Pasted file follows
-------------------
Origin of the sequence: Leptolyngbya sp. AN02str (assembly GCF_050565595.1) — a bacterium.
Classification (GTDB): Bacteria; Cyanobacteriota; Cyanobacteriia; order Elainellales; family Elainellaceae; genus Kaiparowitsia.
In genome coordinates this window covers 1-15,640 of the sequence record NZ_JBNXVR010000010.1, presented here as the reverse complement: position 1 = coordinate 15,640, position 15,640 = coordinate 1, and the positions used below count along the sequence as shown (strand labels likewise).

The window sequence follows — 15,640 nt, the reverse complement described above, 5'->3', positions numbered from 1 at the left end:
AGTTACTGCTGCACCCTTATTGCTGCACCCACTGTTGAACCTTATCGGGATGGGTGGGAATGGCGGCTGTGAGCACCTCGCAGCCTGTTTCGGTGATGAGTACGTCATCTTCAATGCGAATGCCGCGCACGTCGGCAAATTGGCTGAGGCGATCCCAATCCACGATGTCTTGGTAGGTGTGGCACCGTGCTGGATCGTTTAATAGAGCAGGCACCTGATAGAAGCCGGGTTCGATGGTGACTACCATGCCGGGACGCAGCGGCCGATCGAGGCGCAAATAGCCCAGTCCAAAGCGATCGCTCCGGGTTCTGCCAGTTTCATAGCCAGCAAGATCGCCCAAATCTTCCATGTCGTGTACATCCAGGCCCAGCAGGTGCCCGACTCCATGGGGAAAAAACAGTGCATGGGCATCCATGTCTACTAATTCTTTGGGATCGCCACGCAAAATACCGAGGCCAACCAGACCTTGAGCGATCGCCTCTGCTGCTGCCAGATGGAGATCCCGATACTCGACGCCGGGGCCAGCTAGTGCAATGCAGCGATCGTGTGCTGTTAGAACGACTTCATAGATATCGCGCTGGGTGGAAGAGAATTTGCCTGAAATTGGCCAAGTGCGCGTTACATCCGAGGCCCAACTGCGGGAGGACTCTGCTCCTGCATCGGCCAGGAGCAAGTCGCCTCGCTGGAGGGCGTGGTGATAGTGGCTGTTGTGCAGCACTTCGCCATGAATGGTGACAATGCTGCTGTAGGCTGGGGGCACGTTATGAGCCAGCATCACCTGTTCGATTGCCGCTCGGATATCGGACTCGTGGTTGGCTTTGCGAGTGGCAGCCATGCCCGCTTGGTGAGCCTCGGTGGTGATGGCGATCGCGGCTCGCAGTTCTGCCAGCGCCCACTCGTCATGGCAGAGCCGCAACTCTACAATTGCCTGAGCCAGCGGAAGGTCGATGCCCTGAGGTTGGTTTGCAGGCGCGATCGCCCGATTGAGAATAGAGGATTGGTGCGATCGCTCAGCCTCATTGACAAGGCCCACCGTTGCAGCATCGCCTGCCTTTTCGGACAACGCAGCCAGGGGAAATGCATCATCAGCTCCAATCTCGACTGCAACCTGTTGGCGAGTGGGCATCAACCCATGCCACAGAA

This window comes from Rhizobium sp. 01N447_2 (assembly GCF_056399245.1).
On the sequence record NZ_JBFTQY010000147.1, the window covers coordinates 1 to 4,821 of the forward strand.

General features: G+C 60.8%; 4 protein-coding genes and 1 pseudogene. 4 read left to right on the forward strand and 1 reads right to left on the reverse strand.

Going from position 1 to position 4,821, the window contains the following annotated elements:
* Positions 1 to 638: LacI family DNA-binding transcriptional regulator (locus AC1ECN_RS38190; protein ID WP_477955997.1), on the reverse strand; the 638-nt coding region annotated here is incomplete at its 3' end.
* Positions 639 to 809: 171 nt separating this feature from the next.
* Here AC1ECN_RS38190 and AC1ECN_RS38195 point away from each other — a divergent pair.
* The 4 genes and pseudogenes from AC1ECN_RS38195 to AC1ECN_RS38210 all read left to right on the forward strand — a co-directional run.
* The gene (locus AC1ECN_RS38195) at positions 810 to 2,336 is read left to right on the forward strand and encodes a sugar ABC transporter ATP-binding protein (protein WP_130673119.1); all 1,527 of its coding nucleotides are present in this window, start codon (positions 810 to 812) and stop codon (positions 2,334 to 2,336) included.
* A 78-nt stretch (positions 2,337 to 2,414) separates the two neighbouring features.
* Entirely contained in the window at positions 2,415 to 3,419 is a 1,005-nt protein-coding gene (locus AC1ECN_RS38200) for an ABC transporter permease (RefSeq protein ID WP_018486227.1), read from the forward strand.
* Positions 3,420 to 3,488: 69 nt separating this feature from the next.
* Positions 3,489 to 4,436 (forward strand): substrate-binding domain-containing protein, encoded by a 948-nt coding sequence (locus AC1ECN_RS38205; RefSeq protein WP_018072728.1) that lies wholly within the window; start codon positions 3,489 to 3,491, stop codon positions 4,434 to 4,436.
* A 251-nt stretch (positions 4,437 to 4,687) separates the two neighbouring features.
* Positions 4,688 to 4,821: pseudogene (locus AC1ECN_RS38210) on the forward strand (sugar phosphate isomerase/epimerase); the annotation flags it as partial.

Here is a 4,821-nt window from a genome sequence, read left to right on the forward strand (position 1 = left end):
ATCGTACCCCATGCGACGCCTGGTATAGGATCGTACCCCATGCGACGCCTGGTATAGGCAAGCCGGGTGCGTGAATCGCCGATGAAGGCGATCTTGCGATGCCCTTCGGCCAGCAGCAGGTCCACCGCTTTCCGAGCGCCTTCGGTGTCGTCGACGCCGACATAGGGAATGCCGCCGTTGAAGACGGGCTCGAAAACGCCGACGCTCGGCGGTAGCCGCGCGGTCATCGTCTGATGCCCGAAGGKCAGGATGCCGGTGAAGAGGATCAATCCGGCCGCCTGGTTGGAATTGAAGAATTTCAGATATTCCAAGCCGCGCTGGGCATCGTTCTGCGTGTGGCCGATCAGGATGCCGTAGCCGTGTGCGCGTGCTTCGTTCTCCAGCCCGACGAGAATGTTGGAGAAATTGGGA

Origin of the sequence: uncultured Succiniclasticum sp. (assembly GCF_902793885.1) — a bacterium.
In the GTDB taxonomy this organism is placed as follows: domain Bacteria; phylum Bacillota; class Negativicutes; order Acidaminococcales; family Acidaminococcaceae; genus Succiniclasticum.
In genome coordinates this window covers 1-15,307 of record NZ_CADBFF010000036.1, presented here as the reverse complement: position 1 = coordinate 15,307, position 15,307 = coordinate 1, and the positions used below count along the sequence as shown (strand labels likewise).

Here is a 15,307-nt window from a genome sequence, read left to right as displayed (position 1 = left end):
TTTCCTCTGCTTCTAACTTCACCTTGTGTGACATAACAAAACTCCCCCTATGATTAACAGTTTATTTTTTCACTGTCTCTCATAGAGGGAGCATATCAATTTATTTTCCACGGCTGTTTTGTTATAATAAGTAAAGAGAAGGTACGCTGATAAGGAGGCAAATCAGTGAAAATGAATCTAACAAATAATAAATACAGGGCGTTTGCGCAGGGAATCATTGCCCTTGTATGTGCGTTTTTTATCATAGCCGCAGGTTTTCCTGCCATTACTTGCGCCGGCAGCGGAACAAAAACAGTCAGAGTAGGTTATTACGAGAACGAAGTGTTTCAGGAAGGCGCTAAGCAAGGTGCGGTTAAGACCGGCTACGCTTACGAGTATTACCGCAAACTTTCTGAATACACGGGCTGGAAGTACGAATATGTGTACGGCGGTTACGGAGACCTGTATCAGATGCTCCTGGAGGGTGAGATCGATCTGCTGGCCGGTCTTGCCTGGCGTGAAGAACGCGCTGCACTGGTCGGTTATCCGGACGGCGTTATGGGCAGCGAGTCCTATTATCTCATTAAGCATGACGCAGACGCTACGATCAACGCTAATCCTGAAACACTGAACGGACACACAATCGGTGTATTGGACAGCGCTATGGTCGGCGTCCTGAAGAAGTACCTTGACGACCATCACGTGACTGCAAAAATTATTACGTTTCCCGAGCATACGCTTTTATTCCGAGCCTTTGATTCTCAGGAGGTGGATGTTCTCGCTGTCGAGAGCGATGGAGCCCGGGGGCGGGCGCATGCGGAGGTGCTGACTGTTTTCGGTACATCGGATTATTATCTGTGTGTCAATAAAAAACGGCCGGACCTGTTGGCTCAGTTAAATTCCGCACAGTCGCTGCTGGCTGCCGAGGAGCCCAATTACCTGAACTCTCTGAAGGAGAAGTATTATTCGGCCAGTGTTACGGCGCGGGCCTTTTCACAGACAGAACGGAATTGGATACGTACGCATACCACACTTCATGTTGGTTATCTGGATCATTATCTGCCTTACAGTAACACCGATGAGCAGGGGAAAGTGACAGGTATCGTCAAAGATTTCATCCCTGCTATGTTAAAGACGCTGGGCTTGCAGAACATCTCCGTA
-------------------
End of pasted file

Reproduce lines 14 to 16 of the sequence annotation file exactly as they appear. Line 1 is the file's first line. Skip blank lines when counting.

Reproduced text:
* The gene (locus AC1ECN_RS38195) at positions 810 to 2,336 is read left to right on the forward strand and encodes a sugar ABC transporter ATP-binding protein (protein WP_130673119.1); all 1,527 of its coding nucleotides are present in this window, start codon (positions 810 to 812) and stop codon (positions 2,334 to 2,336) included.
* A 78-nt stretch (positions 2,337 to 2,414) separates the two neighbouring features.
* Entirely contained in the window at positions 2,415 to 3,419 is a 1,005-nt protein-coding gene (locus AC1ECN_RS38200) for an ABC transporter permease (RefSeq protein ID WP_018486227.1), read from the forward strand.